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MLB Commissioner Rob Manfred said it was a “bittersweet” end to the season.
“We’re glad to done, I do think it is a great accomplishment for our players to get this season completed but obviously we are concerned when any of our players tests positive,” he added.
“We learned during the game that Justin tested positive, he was immediately isolated to prevent any spread.”
The World Series was held entirely at Globe Life Field in Arlington, Texas with a limited number of fans in attendance to stem the spread of the novel coronavirus.
Turner said he felt great and had “no symptoms at all.”
Calgary selected to host Brier, Scotties, other major bonspiels in hub-style format – CBC.ca
Calgary is about to become a curling mecca.
Weeks after CBC Sports first reported the Alberta city had been selected to host a number of important bonspiels, Curling Canada made it official on Tuesday that the Scotties, the Brier, the men’s world championship and mixed doubles national championship will all be hosted at Canada Olympic Park.
There is no timeline at this point for when the events will take place.
There are also two Grand Slam of Curling events being planned for the Calgary curling bubble as well.
Curling Canada officials said they continue to have dialogue with all levels of government and health officials to come up with the safest protocol, using many of the lessons learned from the NHL and NBA bubbles.
WATCH | CBC Sports’ Devin Heroux, Colleen Jones discuss Calgary curling hub:
Six-time Scotties winner Colleen Jones says with COVID-19 cases in Calgary rising, there are still concerns about how the event will happen.
“For a lot of people this is great news,” Jones said. “The other side of the coin, though, is with COVID cases rising across the country there’s a lot of trepidation about how the provincial championships will go.
“Provincial associations are all meeting right now as we speak. There’s surveys going out asking curlers how this should look.”
In an email to CBC Sports, the Department of Canadian Heritage said it has received a request from Curling Canada to hold an international event in Canada — that would be the men’s world curling championship.
“An authorization will only be granted if plans offer robust protocols to mitigate the risk of importation and spread of COVID-19 in Canada,” the email said.
“An authorization would be conditional on ongoing support from provincial and local public health authorities and the provincial government, as well as a risk mitigation measures plan, developed and implemented by Curling Canada and assessed by the Public Health Agency of Canada.”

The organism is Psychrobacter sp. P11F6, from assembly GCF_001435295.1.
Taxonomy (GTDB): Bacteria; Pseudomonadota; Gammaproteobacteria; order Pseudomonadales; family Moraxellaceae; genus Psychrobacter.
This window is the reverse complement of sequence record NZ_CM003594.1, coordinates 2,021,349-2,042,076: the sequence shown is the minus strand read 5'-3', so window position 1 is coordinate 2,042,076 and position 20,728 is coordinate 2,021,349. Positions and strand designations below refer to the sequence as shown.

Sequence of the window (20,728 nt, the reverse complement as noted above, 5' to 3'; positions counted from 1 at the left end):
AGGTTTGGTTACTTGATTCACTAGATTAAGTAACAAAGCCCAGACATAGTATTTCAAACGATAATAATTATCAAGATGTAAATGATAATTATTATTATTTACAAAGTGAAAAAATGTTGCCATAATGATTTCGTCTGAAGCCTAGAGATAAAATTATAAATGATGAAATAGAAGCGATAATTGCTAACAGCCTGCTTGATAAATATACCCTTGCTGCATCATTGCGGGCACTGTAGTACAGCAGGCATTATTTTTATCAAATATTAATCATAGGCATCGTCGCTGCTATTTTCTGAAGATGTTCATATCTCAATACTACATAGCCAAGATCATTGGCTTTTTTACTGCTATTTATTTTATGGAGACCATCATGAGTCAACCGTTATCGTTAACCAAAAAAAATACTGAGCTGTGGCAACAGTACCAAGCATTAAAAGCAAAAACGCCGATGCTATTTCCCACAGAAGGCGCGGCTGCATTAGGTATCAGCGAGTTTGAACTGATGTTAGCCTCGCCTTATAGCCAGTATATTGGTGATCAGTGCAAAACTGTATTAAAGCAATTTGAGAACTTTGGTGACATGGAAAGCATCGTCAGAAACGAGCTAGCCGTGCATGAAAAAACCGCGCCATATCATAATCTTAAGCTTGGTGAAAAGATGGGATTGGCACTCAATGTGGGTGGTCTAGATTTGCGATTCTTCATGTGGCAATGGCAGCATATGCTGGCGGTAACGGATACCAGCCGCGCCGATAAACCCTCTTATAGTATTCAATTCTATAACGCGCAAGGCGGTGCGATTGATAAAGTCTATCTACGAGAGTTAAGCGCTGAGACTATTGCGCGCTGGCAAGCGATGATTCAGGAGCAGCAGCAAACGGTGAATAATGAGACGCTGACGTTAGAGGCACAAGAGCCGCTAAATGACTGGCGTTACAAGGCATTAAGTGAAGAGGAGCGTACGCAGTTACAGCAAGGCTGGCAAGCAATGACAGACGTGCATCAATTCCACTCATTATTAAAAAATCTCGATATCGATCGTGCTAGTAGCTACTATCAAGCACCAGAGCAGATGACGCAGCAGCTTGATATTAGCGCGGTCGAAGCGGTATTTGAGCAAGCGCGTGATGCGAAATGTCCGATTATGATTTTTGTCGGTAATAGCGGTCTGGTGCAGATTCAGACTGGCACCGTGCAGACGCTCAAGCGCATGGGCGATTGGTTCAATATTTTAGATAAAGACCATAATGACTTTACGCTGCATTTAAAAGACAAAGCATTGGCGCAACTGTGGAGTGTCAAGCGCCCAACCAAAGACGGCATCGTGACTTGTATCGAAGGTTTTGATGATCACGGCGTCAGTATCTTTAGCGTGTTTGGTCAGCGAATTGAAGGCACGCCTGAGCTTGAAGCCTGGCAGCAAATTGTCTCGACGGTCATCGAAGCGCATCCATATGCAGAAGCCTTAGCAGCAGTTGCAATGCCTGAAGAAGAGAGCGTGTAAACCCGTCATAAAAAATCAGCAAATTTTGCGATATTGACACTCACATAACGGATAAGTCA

The curling extravaganza will most likely begin with the crown jewel of women’s curling, the Scotties. All of the events will be played without fans at The Markin MacPhail Centre at WinSport’s Canada Olympic Park.
While there are still many details to work through regarding player and coach safety, Alberta’s Minister of Culture, Multiculturalism and Status of Women, Leela Sharon Aheer, said it’s a positive thing for the province.
“This series of championship curling events is a fantastic opportunity for Alberta to once again show the world that our ability to host major hub city sporting events is second to none,” she said.
“We look forward to delivering an exciting and memorable curling experience for all players, participants and fans.”
The Scotties was originally going to be held in Thunder Bay, Ont., but the pandemic quashed those plans. Pre-event tickets had been sold out. However, Thunder Bay has been awarded the 2022 Scotties.
The Brier was going to be played in Kelowna but is now also set to take place in the Calgary bubble. It marks the first time the Scotties and the Brier are being played in the same city in the same season.
‘I trust Curling Canada’
Defending Brier champion Brad Gushue is thrilled Curling Canada found a way to safely get curlers back to the pebbled ice.
“Every player I’ve talked to has wanted this to happen and [is] excited it’s going to happen,” Gushue said. “I’ve heard some players are a little hesitant but they are few and far between.
“I trust Curling Canada enough to do this in a safe manner. Our team is on board.”
Gushue says his team has had a number of conversations about what life in the Calgary bubble might look like, including potentially being away from family for nearly two months.
“That’s a hard one to swallow. To be honest though, it’s something we’ve discussed at length with our families,” Gushue said.
“There might be some teams that don’t do it. It’s hard not to do when you love the sport and you want to compete.”
Gushue is hoping to defend his Brier title and earn a spot back to the men’s world championship, having not been able to wear the maple leaf at last year’s championship in Scotland because of the pandemic.
WATCH | Gushue disappointed by cancellation of curling world championship:
“Missing a world championship is not the end of the world but when you’re a competitive curler it tears at you a little bit,” he said.
“It weighed on me. There were moments throughout the summer when people would bring up the worlds and I thought this just sucks that I’m not going to get there.”
Gushue is also planning on playing in the mixed doubles national championship and two Grand Slam events that will also be housed in the Calgary bubble.
Preparing for lack of fans
The grind of six to seven consecutive weeks of curling is something Gushue is already preparing for, including not having any fans inside the arena to motivate him.
“I feed off the crowd,” he said. “To not have them around is going to be a challenge for me. I’m working with our sports psychologist on how to handle that. I don’t know how it’s going to affect me.”
Gushue says his Newfoundland and Labrador team have only played in two competitions this season — by far the least amount of time they’ve been on the ice during a season in their careers.
And they haven’t even been a complete team.
Geoff Walker is in Alberta with his wife, Laura, and their newborn baby. Walker opted to stay in the province as he didn’t want to leave and quarantine for two weeks before being able to play with Team Gushue.
“I still haven’t seen Geoff in person since the night we won the Brier,” Gushue said. “How do we get together to practise and play?”
Provincial restrictions make playdowns a puzzle
That’s a common question many of the top curling teams in the country are asking these days as most of the foursomes have at least one player living out of the province — restrictions in each jurisdiction of the country differ, making it increasingly challenging for curlers to get together on the ice.
That brings up the issue of provincial playdowns.